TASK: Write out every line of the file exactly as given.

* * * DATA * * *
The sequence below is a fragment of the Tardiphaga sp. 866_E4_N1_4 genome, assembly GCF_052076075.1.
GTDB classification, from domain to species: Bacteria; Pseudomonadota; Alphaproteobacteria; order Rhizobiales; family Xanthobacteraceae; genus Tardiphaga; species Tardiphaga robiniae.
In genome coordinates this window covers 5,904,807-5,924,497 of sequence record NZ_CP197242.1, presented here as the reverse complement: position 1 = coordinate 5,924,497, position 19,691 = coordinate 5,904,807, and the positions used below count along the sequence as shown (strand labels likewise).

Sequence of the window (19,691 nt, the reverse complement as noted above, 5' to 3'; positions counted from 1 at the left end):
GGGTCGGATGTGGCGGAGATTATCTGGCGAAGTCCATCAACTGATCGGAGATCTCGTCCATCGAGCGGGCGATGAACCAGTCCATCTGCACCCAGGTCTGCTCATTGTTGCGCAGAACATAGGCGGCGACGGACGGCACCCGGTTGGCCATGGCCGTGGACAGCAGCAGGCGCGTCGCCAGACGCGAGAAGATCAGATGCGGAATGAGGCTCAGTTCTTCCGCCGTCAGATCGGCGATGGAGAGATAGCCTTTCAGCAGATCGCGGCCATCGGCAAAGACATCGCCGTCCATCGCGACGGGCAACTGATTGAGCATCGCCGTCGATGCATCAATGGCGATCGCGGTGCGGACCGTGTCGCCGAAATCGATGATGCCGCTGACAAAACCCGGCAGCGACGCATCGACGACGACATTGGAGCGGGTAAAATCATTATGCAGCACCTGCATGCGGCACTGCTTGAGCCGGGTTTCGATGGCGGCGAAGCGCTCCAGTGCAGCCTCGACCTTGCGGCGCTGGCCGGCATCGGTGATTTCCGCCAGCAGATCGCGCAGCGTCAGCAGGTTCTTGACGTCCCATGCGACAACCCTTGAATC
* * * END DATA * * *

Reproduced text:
The sequence below is a fragment of the Tardiphaga sp. 866_E4_N1_4 genome, assembly GCF_052076075.1.
GTDB classification, from domain to species: Bacteria; Pseudomonadota; Alphaproteobacteria; order Rhizobiales; family Xanthobacteraceae; genus Tardiphaga; species Tardiphaga robiniae.
In genome coordinates this window covers 5,904,807-5,924,497 of sequence record NZ_CP197242.1, presented here as the reverse complement: position 1 = coordinate 5,924,497, position 19,691 = coordinate 5,904,807, and the positions used below count along the sequence as shown (strand labels likewise).

Sequence of the window (19,691 nt, the reverse complement as noted above, 5' to 3'; positions counted from 1 at the left end):
GGGTCGGATGTGGCGGAGATTATCTGGCGAAGTCCATCAACTGATCGGAGATCTCGTCCATCGAGCGGGCGATGAACCAGTCCATCTGCACCCAGGTCTGCTCATTGTTGCGCAGAACATAGGCGGCGACGGACGGCACCCGGTTGGCCATGGCCGTGGACAGCAGCAGGCGCGTCGCCAGACGCGAGAAGATCAGATGCGGAATGAGGCTCAGTTCTTCCGCCGTCAGATCGGCGATGGAGAGATAGCCTTTCAGCAGATCGCGGCCATCGGCAAAGACATCGCCGTCCATCGCGACGGGCAACTGATTGAGCATCGCCGTCGATGCATCAATGGCGATCGCGGTGCGGACCGTGTCGCCGAAATCGATGATGCCGCTGACAAAACCCGGCAGCGACGCATCGACGACGACATTGGAGCGGGTAAAATCATTATGCAGCACCTGCATGCGGCACTGCTTGAGCCGGGTTTCGATGGCGGCGAAGCGCTCCAGTGCAGCCTCGACCTTGCGGCGCTGGCCGGCATCGGTGATTTCCGCCAGCAGATCGCGCAGCGTCAGCAGGTTCTTGACGTCCCATGCGACAACCCTTGAATC